Moving To A Smaller Home? - A Guide To Downsizing


  • Author Isabel Frank
  • Published November 21, 2011
  • Word count 594

Often relocating, let alone to smaller accommodation, can be a toll on the mind and your patience. Times are tough for many, which is there are an increasing number of people are considering downsizing to a smaller home. Smaller homes typically have lower monthly fees from the rent to the necessary utility bills. Also as children grow up, go to university or college and live on their own, family houses develop more empty rooms. The obvious problem faced by people who intend to move to smaller digs is the fact that their current things may not actually fit into the less spacious new home. This guide will give a few important tips if you decide to move a smaller place.


Those who have a lot of things can actually hope to make some money from them through a garage sale. If you bring everything from your old place to your new, smaller place, you will run the risk of being cramped with little space to move around. Unwanted and superfluous possessions can easily be got rid of by hosting a garage sale or selling them at a boot sale. In addition you can give unwanted items to charity and friends as well as selling items online. Storage is not too costly and may be necessary if you have an excess of things that you cannot bear to throw away are unable to keep in your smaller space. Any fragile item should of course be packed with extra care. Any food stuffs should be kept together and marked so there s no chance of them spoiling without you knowing.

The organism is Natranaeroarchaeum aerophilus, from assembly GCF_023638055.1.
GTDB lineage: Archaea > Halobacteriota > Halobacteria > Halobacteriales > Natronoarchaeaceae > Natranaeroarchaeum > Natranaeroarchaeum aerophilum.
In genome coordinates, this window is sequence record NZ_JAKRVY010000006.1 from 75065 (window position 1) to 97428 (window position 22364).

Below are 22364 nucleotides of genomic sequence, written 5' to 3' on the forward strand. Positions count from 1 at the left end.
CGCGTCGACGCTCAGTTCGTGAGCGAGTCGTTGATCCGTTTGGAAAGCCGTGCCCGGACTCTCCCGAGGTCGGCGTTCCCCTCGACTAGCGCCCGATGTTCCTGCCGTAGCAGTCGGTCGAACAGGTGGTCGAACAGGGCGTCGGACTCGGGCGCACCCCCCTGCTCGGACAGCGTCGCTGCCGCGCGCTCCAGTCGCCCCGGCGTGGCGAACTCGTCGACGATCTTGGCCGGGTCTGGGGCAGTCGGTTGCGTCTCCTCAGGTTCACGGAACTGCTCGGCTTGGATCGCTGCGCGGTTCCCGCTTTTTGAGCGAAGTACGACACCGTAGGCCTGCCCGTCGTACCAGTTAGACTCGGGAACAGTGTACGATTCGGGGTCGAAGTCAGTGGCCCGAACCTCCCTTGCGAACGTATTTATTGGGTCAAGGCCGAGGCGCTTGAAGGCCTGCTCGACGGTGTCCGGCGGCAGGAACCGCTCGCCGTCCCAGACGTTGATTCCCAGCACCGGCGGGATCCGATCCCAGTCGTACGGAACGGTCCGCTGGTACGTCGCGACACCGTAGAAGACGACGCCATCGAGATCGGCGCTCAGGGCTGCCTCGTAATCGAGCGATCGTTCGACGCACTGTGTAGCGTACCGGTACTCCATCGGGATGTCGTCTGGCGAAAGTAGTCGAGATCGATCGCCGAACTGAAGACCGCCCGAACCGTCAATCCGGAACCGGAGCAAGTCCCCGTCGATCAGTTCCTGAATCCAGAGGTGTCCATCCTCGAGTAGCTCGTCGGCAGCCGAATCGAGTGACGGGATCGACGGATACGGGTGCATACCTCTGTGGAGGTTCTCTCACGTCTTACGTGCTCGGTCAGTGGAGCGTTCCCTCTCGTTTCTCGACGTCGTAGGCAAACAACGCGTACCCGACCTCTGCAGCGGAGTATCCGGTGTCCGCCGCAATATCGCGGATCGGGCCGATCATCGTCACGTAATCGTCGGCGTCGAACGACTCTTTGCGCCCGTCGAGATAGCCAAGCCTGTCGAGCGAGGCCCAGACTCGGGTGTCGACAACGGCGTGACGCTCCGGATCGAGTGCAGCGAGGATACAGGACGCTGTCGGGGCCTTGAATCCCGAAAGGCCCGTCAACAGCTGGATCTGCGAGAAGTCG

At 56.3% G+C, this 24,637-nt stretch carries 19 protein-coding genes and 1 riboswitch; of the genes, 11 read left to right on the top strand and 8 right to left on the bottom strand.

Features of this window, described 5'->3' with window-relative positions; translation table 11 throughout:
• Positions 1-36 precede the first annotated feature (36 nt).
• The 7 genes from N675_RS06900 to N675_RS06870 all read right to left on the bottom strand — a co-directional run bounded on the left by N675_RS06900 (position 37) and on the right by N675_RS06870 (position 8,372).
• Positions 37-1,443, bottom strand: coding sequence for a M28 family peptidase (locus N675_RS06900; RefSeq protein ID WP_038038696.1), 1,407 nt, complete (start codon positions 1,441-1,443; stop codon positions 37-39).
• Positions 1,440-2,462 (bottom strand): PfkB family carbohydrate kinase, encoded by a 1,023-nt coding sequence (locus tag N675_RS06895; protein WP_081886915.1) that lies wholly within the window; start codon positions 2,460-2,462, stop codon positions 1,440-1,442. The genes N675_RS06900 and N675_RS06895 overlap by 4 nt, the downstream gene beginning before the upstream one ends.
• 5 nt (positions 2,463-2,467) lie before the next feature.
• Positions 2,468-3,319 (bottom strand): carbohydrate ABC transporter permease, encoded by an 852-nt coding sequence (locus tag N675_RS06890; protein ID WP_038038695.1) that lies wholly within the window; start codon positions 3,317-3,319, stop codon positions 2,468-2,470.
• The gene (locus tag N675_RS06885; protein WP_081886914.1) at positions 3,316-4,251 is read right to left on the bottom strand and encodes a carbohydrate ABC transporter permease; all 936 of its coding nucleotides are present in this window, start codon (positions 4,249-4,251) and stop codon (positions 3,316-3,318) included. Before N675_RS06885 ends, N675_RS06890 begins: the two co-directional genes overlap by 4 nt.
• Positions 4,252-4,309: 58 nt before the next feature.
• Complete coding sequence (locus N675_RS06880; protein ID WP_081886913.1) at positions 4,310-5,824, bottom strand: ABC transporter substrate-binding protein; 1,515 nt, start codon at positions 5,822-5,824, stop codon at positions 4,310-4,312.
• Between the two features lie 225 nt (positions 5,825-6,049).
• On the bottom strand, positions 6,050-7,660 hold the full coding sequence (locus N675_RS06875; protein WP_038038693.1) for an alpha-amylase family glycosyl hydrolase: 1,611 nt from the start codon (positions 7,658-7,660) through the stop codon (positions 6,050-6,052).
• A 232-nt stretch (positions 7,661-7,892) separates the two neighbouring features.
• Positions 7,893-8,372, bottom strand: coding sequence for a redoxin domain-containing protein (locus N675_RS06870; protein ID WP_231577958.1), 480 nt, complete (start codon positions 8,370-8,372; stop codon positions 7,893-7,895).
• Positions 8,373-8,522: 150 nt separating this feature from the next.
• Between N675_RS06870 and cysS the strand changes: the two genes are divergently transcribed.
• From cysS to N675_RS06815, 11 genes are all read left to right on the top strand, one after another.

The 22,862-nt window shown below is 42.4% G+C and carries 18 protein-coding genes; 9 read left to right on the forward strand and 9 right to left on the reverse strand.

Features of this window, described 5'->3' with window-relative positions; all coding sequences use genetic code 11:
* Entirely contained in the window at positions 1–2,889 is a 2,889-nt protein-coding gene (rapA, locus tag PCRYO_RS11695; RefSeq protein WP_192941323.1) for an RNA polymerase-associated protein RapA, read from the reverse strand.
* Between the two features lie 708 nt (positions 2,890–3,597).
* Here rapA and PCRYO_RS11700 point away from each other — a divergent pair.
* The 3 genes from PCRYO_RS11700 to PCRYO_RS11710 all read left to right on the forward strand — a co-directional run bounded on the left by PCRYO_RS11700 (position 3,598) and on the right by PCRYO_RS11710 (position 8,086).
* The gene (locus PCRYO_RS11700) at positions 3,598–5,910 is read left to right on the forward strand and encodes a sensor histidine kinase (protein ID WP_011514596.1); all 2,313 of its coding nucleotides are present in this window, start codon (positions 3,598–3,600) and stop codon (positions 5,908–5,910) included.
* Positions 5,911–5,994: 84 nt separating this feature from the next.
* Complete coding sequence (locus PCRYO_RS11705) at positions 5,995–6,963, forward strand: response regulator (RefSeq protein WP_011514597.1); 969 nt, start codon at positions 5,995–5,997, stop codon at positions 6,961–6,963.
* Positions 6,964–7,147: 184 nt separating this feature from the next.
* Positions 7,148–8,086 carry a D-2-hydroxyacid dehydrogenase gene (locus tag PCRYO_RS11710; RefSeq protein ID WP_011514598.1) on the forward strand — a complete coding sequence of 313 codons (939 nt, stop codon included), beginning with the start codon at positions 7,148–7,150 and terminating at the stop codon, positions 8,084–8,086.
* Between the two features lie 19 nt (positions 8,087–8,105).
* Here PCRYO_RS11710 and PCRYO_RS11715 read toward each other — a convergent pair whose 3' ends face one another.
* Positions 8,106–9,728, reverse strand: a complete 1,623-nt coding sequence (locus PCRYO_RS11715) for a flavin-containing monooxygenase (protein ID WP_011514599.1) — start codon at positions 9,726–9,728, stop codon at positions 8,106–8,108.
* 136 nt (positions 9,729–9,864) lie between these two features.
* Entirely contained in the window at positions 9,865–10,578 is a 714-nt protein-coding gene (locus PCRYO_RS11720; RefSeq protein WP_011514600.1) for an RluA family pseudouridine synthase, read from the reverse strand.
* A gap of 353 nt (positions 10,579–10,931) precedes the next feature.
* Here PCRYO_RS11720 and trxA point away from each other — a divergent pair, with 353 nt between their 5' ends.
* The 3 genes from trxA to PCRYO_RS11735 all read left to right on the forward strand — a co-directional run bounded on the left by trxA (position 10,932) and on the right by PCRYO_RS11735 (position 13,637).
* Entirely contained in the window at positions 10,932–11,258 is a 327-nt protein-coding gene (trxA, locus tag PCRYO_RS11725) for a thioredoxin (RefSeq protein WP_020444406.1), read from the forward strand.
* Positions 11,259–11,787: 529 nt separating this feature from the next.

Assess the new home

If possible, obtain a blueprint or layout of your new home. Measure the size of every room in the house or apartment so you can work out what is feasible to be moved in and what will have to be left behind. Knowing what will fit and what won't will make the decision a little easier.

Measure each piece of furniture. For example will your wardrobe be able to fit in your new bedroom and if so, how much will be left for other pieces of needed furniture? Will you have enough hallway space to move large furniture through?

Utilising any free space

It is important to use the new space as best you can. In the smaller new house, additional shelves and cabinets may allow for more things to be brought in from the old house. Always ask the landlord, if renting, if additional shelves can be placed. Using power drills and attaching things to the walls may be prohibited by rules in your housing contract. Moveable rather than permanent cabinets and storage spaces might be a better answer if there is any free space. Basements, garages and attics should be maximised for any free storage space to avoid having to rent external storage facilities. Furniture that doubles up with storage space is of course a perfect solution to storage problems.

Storage space has become a big industry and racks and hangable/mountable storage spaces are a great way to get the most out of a small place.

The move

Although you are moving to a smaller house it is still likely that you will need to look into hiring a removals company. A man and van outfit will probably not be suitable for the move unless you are moving a few items only. If you are going to buy new things for your new house, wait till you have moved in as this will be both easier and cheaper.

Isabel Frank is a freelance writer who creates quality content for websites in various sectors. She specialises in articles giving advice related to moving home with hints on choosing removal companies and couriers to move your possessions. (

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